In Part 1 we looked at “getting over embarrassment” as even the best singers hit a wrong note from time to time; and outlined steps to support hitting the correct note.
In Part 2 we expanded the discussion to include more tips and examples of how to use musical instruments/accompaniment to help find the starting note.
In Part 3 we dissected the basic elements of chord structure and introduced the confounding issues of overtones using different instruments, and impact of chord inversions.
In Part 4 we’ll explore starting notes that are not the root of the chord, but the 3rd or 5th of the chord.
In the next section we’ll go further into techniques for finding starting notes that are not in the starting chord.
As we noted in the last section, For most situations, a chord will consist of the Root note (1), a 3rd, and a 5th. For example, C –major would be C E G.
1 – C
2 – D
3 – E
4 – F
5 – G
If you are in a minor key, the 3rd would be flat (eg, a half step lower). So, C-minor would be C Eb G.
The first step of mastery is to consistently identify the root of the chord, even when play as an inversion.
Here are a few examples to play on a keyboard:
C E G
C G E
E C G
E G C
G E C
G C E
All of these examples are the chord, C major and with a little practice you will be able to pick the root (the note C) from hearing the chord.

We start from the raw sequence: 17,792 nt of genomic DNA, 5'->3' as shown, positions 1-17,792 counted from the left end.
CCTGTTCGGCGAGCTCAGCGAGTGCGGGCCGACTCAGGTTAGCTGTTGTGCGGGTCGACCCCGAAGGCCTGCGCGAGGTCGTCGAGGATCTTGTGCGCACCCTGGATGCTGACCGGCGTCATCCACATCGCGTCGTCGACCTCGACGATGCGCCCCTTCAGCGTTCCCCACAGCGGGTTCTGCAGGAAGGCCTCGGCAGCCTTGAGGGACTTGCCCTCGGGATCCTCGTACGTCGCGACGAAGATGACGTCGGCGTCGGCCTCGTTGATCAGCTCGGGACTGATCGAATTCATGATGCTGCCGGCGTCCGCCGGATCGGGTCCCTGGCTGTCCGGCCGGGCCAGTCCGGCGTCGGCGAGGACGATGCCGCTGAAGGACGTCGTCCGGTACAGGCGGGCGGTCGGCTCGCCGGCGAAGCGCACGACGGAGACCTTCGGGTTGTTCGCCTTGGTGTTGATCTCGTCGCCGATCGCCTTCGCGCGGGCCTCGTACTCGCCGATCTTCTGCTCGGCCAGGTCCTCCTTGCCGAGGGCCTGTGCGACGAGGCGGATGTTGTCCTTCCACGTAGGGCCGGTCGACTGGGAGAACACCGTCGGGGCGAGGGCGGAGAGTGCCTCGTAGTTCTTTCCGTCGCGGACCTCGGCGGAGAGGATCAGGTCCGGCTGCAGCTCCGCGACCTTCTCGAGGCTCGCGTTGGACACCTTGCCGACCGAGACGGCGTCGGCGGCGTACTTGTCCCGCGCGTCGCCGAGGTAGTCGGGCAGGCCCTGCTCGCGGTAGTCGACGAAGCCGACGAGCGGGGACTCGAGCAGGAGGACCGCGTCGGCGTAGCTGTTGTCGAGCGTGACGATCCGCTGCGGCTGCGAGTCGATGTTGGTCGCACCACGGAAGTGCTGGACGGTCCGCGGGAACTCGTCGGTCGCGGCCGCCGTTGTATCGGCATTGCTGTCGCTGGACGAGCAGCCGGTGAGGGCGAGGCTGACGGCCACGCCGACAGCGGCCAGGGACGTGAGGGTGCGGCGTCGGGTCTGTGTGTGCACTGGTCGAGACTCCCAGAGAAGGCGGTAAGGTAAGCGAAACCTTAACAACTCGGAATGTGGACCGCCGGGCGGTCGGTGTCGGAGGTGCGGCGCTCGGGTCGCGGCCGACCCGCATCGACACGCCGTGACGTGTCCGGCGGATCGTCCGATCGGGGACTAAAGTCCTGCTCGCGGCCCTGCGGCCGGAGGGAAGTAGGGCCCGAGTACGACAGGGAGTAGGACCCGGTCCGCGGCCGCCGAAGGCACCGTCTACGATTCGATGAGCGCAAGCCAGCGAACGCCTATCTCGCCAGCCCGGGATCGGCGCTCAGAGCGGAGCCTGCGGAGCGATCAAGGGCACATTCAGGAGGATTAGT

The next steps to finding the 3rd and 5th require a bit of preparation. A common training warm-up is to sing Arpeggios. For example sing C, then E, then G, then E, then C.
There are lots of example of this basic practice which typically moves up a half step and repeats, eg C# F G# F G# C#, then D F# A F# D and so on.
Practicing this pattern helps to engrain the leap to a 3rd and helps the ear know where to find the 5th. However, additional exercises are needed to practice the leap of 1 to 5, or C to G in this case.
Once these patterns become second nature, you’re ready to pluck the 3rd or 5th from a chord. Remember – when the chord is played, you have learned to identify and sing the root… now just apply the 3rd or the 5th that you practiced in the noted exercises.
At the conclusion of this series, I will post downloads of noted exercises.
In Part 5 (which may be our final formal segment on this topic) we look at how to find notes that are not within the 3 notes of the primary triad. Not to worry, one of the techniques that works in most cases, is quite easy.
Until the next segment, post questions and get answers.
To Your Highest Singing Results!